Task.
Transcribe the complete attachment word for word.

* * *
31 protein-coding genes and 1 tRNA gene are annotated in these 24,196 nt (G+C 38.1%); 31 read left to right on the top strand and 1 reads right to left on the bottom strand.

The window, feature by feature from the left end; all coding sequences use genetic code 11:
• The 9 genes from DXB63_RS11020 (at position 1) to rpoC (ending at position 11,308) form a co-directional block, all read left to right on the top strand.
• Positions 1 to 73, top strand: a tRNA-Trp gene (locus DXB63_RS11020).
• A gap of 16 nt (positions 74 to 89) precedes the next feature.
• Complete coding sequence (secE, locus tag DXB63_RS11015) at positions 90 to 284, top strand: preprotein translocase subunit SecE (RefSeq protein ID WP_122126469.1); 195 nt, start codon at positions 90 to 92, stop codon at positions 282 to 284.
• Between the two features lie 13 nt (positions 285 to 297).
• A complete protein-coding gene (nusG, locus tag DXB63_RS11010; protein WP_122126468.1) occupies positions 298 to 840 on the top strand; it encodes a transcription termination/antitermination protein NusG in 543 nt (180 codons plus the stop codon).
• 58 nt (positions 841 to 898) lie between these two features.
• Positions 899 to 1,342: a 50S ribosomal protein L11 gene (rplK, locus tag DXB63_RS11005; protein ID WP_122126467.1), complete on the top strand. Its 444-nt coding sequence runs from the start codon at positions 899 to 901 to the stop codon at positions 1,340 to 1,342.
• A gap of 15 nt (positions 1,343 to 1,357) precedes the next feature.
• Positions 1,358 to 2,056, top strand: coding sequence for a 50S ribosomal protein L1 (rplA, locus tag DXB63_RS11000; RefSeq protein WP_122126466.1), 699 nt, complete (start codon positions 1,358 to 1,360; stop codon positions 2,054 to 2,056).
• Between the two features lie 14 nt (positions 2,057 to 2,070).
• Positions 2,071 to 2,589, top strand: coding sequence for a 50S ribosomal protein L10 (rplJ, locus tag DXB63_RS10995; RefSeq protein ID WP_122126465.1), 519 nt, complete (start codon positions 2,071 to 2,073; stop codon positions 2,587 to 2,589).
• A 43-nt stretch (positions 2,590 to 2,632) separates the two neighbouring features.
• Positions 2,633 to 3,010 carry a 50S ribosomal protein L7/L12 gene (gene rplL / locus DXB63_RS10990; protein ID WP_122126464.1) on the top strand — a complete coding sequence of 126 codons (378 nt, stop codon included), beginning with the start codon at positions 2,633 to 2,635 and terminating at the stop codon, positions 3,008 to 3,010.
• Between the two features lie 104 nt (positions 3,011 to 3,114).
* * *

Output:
31 protein-coding genes and 1 tRNA gene are annotated in these 24,196 nt (G+C 38.1%); 31 read left to right on the top strand and 1 reads right to left on the bottom strand.

The window, feature by feature from the left end; all coding sequences use genetic code 11:
• The 9 genes from DXB63_RS11020 (at position 1) to rpoC (ending at position 11,308) form a co-directional block, all read left to right on the top strand.
• Positions 1 to 73, top strand: a tRNA-Trp gene (locus DXB63_RS11020).
• A gap of 16 nt (positions 74 to 89) precedes the next feature.
• Complete coding sequence (secE, locus tag DXB63_RS11015) at positions 90 to 284, top strand: preprotein translocase subunit SecE (RefSeq protein ID WP_122126469.1); 195 nt, start codon at positions 90 to 92, stop codon at positions 282 to 284.
• Between the two features lie 13 nt (positions 285 to 297).
• A complete protein-coding gene (nusG, locus tag DXB63_RS11010; protein WP_122126468.1) occupies positions 298 to 840 on the top strand; it encodes a transcription termination/antitermination protein NusG in 543 nt (180 codons plus the stop codon).
• 58 nt (positions 841 to 898) lie between these two features.
• Positions 899 to 1,342: a 50S ribosomal protein L11 gene (rplK, locus tag DXB63_RS11005; protein ID WP_122126467.1), complete on the top strand. Its 444-nt coding sequence runs from the start codon at positions 899 to 901 to the stop codon at positions 1,340 to 1,342.
• A gap of 15 nt (positions 1,343 to 1,357) precedes the next feature.
• Positions 1,358 to 2,056, top strand: coding sequence for a 50S ribosomal protein L1 (rplA, locus tag DXB63_RS11000; RefSeq protein WP_122126466.1), 699 nt, complete (start codon positions 1,358 to 1,360; stop codon positions 2,054 to 2,056).
• Between the two features lie 14 nt (positions 2,057 to 2,070).
• Positions 2,071 to 2,589, top strand: coding sequence for a 50S ribosomal protein L10 (rplJ, locus tag DXB63_RS10995; RefSeq protein ID WP_122126465.1), 519 nt, complete (start codon positions 2,071 to 2,073; stop codon positions 2,587 to 2,589).
• A 43-nt stretch (positions 2,590 to 2,632) separates the two neighbouring features.
• Positions 2,633 to 3,010 carry a 50S ribosomal protein L7/L12 gene (gene rplL / locus DXB63_RS10990; protein ID WP_122126464.1) on the top strand — a complete coding sequence of 126 codons (378 nt, stop codon included), beginning with the start codon at positions 2,633 to 2,635 and terminating at the stop codon, positions 3,008 to 3,010.
• Between the two features lie 104 nt (positions 3,011 to 3,114).